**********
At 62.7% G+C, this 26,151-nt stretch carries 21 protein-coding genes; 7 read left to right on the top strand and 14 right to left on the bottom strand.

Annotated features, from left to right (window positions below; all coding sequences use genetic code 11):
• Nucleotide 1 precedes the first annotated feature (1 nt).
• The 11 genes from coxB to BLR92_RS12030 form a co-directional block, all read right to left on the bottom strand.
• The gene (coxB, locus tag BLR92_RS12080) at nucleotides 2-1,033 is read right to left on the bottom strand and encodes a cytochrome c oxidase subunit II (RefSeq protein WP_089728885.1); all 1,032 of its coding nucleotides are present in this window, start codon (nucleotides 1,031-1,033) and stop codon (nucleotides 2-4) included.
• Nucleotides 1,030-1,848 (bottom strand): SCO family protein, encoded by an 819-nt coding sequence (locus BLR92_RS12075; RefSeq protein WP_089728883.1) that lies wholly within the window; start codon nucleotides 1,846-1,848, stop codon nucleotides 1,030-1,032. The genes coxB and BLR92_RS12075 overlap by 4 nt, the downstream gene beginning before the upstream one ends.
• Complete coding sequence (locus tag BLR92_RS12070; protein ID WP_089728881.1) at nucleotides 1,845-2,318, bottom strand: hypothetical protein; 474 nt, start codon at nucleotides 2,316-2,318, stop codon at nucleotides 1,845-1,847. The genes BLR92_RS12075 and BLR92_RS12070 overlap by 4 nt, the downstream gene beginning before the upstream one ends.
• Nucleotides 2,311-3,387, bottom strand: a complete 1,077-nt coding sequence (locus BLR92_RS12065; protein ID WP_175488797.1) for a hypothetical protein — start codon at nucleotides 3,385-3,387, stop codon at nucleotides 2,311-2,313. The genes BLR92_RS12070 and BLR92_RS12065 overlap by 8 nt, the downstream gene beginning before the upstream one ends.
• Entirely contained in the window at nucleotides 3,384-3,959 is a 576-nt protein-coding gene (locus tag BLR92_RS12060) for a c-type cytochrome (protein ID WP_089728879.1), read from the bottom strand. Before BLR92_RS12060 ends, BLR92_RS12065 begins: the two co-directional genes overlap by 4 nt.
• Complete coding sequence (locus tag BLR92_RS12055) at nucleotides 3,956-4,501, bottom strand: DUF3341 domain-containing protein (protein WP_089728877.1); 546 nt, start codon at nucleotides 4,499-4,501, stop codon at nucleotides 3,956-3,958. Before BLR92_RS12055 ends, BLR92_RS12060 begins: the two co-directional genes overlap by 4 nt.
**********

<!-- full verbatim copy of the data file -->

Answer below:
At 62.7% G+C, this 26,151-nt stretch carries 21 protein-coding genes; 7 read left to right on the top strand and 14 right to left on the bottom strand.

Annotated features, from left to right (window positions below; all coding sequences use genetic code 11):
• Nucleotide 1 precedes the first annotated feature (1 nt).
• The 11 genes from coxB to BLR92_RS12030 form a co-directional block, all read right to left on the bottom strand.
• The gene (coxB, locus tag BLR92_RS12080) at nucleotides 2-1,033 is read right to left on the bottom strand and encodes a cytochrome c oxidase subunit II (RefSeq protein WP_089728885.1); all 1,032 of its coding nucleotides are present in this window, start codon (nucleotides 1,031-1,033) and stop codon (nucleotides 2-4) included.
• Nucleotides 1,030-1,848 (bottom strand): SCO family protein, encoded by an 819-nt coding sequence (locus BLR92_RS12075; RefSeq protein WP_089728883.1) that lies wholly within the window; start codon nucleotides 1,846-1,848, stop codon nucleotides 1,030-1,032. The genes coxB and BLR92_RS12075 overlap by 4 nt, the downstream gene beginning before the upstream one ends.
• Complete coding sequence (locus tag BLR92_RS12070; protein ID WP_089728881.1) at nucleotides 1,845-2,318, bottom strand: hypothetical protein; 474 nt, start codon at nucleotides 2,316-2,318, stop codon at nucleotides 1,845-1,847. The genes BLR92_RS12075 and BLR92_RS12070 overlap by 4 nt, the downstream gene beginning before the upstream one ends.
• Nucleotides 2,311-3,387, bottom strand: a complete 1,077-nt coding sequence (locus BLR92_RS12065; protein ID WP_175488797.1) for a hypothetical protein — start codon at nucleotides 3,385-3,387, stop codon at nucleotides 2,311-2,313. The genes BLR92_RS12070 and BLR92_RS12065 overlap by 8 nt, the downstream gene beginning before the upstream one ends.
• Entirely contained in the window at nucleotides 3,384-3,959 is a 576-nt protein-coding gene (locus tag BLR92_RS12060) for a c-type cytochrome (protein ID WP_089728879.1), read from the bottom strand. Before BLR92_RS12060 ends, BLR92_RS12065 begins: the two co-directional genes overlap by 4 nt.
• Complete coding sequence (locus tag BLR92_RS12055) at nucleotides 3,956-4,501, bottom strand: DUF3341 domain-containing protein (protein WP_089728877.1); 546 nt, start codon at nucleotides 4,499-4,501, stop codon at nucleotides 3,956-3,958. Before BLR92_RS12055 ends, BLR92_RS12060 begins: the two co-directional genes overlap by 4 nt.